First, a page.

Wednesday, March 13, 2013

SB 271 is a sneaky, last minute revision--of an already bad policy--literally written by Parents for Choice in Education with only one purpose: label schools as "failing" as an excuse for vouchers

The many topics this post touches on are all worthy of lengthy pieces that I don't have time for.  However, the links are excellent and the cut-and-pasting will be informative.

 1.  An overview of SB 271 and how it was purposefully held back until the end of the session in order to avoid most public scrutiny, especially the House Education Committee.  (A familiar tactic used with HB 477)

2.  The whole philosophy underlying the law--that lazy or bad teachers and administrators are the unique cause of public school problems, and that pressuring them through simplistic public "accountability" measures will make them work harder--is flawed.  Teachers are the most important school based factor in education, but school based factors are only 20% of the factors behind "student achievement."  The explicit message of laws like this is that the 60% of achievement explained by student and family background characteristics are only "excuses," and the low grades of poorer schools just show that those teachers and administrators are poor.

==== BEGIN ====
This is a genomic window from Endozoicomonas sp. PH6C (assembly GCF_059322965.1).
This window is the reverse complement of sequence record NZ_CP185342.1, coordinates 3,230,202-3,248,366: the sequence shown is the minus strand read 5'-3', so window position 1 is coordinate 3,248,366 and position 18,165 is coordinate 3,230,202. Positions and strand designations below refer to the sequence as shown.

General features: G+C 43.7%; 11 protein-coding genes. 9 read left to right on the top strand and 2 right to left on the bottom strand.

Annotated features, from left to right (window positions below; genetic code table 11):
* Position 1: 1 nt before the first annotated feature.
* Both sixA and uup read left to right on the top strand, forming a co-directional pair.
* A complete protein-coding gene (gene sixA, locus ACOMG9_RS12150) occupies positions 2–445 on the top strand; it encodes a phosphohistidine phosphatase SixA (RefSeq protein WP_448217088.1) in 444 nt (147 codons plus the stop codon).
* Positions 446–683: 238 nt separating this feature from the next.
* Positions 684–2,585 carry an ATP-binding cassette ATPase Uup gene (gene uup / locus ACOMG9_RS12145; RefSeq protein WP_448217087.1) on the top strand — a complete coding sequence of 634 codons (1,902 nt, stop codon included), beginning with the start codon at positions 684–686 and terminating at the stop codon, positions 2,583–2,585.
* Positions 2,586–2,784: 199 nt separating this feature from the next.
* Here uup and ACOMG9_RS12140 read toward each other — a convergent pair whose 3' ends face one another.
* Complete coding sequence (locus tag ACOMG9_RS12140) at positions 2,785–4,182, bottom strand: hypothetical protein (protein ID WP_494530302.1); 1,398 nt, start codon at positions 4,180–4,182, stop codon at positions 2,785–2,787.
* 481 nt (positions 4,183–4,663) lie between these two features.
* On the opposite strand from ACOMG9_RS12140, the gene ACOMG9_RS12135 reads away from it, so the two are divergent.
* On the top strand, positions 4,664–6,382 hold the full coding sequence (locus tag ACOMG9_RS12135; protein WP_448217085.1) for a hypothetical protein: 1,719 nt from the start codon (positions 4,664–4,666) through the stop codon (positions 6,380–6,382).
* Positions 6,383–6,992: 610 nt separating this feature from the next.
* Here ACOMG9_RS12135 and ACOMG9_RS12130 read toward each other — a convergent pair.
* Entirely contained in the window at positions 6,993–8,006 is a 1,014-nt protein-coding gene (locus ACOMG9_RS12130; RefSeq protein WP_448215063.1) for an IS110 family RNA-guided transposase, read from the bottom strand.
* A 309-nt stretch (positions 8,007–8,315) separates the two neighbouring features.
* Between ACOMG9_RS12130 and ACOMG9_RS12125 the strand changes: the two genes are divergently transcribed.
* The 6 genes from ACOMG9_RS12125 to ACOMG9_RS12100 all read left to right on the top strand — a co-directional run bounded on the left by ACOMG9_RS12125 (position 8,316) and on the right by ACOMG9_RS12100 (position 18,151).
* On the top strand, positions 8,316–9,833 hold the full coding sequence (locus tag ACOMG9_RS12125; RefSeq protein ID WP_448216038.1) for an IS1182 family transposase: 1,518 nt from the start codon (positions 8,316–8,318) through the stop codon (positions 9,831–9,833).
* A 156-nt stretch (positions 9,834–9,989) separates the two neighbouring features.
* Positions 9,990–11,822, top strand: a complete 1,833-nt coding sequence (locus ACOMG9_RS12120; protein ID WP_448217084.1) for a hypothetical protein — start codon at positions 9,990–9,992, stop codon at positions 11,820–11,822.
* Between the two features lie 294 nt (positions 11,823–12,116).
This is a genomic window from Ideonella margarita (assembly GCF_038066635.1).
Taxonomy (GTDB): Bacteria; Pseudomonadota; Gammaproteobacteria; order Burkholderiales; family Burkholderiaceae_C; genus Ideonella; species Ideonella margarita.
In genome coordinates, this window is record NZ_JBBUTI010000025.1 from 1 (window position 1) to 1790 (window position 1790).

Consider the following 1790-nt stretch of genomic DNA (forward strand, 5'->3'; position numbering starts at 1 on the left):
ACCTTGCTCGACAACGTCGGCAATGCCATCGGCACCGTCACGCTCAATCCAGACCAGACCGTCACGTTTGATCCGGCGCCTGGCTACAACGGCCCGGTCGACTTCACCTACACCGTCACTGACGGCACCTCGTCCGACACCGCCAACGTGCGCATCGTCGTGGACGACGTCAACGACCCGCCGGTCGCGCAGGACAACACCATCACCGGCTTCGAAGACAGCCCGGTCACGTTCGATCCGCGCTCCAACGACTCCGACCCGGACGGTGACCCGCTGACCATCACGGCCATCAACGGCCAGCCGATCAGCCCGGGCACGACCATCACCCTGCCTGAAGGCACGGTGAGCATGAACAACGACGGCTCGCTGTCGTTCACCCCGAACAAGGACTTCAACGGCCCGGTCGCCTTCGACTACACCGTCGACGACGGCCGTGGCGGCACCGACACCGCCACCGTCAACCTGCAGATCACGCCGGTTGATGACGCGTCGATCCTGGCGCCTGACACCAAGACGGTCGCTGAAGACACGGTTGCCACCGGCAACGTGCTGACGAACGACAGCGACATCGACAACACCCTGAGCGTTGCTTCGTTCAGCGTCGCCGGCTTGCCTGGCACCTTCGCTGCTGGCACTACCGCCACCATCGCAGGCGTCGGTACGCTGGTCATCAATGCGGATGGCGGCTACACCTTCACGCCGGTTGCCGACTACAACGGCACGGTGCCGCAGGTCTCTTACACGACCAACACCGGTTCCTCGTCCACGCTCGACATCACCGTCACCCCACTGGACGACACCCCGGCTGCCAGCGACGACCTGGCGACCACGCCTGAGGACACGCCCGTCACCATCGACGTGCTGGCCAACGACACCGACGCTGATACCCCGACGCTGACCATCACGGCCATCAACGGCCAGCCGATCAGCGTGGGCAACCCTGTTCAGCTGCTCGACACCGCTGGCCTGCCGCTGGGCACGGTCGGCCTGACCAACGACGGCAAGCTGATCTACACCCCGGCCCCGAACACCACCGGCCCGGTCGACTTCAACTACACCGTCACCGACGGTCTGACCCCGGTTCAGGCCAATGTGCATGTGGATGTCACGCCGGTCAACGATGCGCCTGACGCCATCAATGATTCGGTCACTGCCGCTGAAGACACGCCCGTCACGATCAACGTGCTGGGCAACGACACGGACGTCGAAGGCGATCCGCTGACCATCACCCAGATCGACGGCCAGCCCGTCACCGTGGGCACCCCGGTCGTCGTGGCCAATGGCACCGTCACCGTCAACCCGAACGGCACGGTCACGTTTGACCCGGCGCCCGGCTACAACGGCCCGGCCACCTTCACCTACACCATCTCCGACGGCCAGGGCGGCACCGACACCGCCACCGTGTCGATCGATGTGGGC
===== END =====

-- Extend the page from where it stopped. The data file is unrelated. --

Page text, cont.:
3.  The origins of school grading spring from Jeb Bush in Florida.  He then used his "non-profit organization" and ALEC to spread the practice as far as possible.  This has been touted as a great success by reform advocates.  To the surprise of no one, emails have been unearthed further demonstrating that Jeb Bush has been manipulating laws to funnel education money to connected companies (See Stephenson, Howard: Utah), including the absolute dependence on expensive standardized tests for school, teacher, and student data.  The proposals all have different details, but the school grades have not been successful in improving education in other states, including the original, Florida-- 1 and 2. See also Indiana...and note that the flawed grades there were leading to 22% D and F ratings of schools.  (Florida rated fewer than 10% of their schools as D or F.)  The PCE proposal in SB 271 would rate over 50% of Utah schools as D or F.  Does anyone not trying to make money off of miracle schools or software believe that?